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Teacher pay researchers find error; Duval County even lower than reported

JACKSONVILLE, Fla. – An updated to a study comparing teachers' career earnings in the nation's 125 largest school districts shows that Duval County actually ranks 108th in teachers' lifetime earnings instead of 98th as originally reported.

The error in the National Council on Teacher Quality "Smart Money" study of teacher pay placed Duval County Public Schools 10 spots higher than it should have been, said Nancy Waymack, NCTQ's managing director of district policy.

The group made an "important miscalculation in adjusting for cost-of-living differences among school districts," she wrote in emails to WJCT and WJXT.

"The result is that, for districts where the cost-of-living is unusually high, their numbers changed impacting the rankings," the email stated.

The error also impacted findings on the length of time it takes teachers to reach peak earnings. Originally, the study reported that it would take 24 years for a Duval County teacher to go from a starting salary of $39,000 to nearly $70,000, after adjusting for cost of living.

The revised report, released over the weekend, shows it would actually take a teacher in Duval more than 30 years to reach peak earnings.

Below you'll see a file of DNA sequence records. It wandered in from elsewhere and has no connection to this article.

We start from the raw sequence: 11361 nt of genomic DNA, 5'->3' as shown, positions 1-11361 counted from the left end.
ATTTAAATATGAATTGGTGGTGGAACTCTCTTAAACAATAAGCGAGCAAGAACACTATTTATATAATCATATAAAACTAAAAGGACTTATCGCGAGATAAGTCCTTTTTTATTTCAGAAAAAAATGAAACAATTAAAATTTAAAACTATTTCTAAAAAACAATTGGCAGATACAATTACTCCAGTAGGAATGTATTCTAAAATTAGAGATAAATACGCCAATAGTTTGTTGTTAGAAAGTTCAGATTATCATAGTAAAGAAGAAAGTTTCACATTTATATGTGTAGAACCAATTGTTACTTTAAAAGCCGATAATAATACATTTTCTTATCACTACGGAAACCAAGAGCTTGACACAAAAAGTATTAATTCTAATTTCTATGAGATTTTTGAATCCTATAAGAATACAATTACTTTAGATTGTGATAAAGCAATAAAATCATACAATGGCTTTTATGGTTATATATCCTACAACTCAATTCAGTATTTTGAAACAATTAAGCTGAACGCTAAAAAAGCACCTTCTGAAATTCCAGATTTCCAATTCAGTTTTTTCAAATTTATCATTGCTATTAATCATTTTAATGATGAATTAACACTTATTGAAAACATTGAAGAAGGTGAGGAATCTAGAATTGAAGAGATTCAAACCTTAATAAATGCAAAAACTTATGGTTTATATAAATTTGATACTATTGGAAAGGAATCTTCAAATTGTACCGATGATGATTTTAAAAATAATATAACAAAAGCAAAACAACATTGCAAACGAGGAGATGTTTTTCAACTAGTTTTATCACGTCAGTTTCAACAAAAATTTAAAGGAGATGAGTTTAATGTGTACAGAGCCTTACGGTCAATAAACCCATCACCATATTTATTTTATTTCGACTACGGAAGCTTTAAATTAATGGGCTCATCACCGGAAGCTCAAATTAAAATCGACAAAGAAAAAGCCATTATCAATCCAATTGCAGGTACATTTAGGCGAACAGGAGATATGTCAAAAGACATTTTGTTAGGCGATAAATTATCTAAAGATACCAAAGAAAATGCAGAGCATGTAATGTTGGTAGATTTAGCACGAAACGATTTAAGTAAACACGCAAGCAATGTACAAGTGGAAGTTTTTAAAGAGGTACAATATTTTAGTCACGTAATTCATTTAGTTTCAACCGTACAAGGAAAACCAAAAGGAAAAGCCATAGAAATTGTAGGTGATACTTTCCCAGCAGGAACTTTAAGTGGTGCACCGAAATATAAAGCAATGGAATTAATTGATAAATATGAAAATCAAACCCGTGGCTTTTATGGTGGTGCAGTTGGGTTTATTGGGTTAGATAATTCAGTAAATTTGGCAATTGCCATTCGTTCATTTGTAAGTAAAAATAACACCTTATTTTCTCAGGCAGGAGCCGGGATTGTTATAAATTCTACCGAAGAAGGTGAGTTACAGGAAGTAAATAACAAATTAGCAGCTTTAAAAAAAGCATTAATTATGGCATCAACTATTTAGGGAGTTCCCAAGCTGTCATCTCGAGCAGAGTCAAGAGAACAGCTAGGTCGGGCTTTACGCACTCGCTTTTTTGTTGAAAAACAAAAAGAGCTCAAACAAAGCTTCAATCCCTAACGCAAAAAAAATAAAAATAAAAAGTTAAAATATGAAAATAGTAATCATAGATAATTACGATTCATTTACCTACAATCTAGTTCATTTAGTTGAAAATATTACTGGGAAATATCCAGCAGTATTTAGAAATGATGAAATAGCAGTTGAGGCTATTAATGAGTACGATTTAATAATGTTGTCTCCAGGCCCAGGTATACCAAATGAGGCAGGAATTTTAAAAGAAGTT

The revised study also shifts around the rankings of other Florida districts, including Broward County, which originally ranked below Duval County. It now ranks slightly above Duval in 107th place. Brevard County also falls down to 115th place. Lee County ranks 110 out of 115.

Hillsborough, Palm Beach, Miami-Dade, Pinellas, Polk, and Orange counties still all rank above Duval, but the report now shows Hillsborough in 66th place--slightly lower than its originally reported ranking in 59th place.

And while the revised report shows an average Hillsborough teacher can earn about $300,000 more over his or her lifetime than a Duval County teacher, both districts take about the same amount of time to reach a peak salary of $70,000 a year.

Last week, in response to the initial figures, Superintendent Nikolai Vitti said the district needs to look toward a more progressive approach to teacher payment.

He said he hopes to work with the teachers union to develop a salary schedule that allows beginning teachers to make more money, faster through a performance-based payment model.

The district is still in negotiations with the union over teacher salary schedules for the year. Vitti said he is hoping to reach an agreement by January.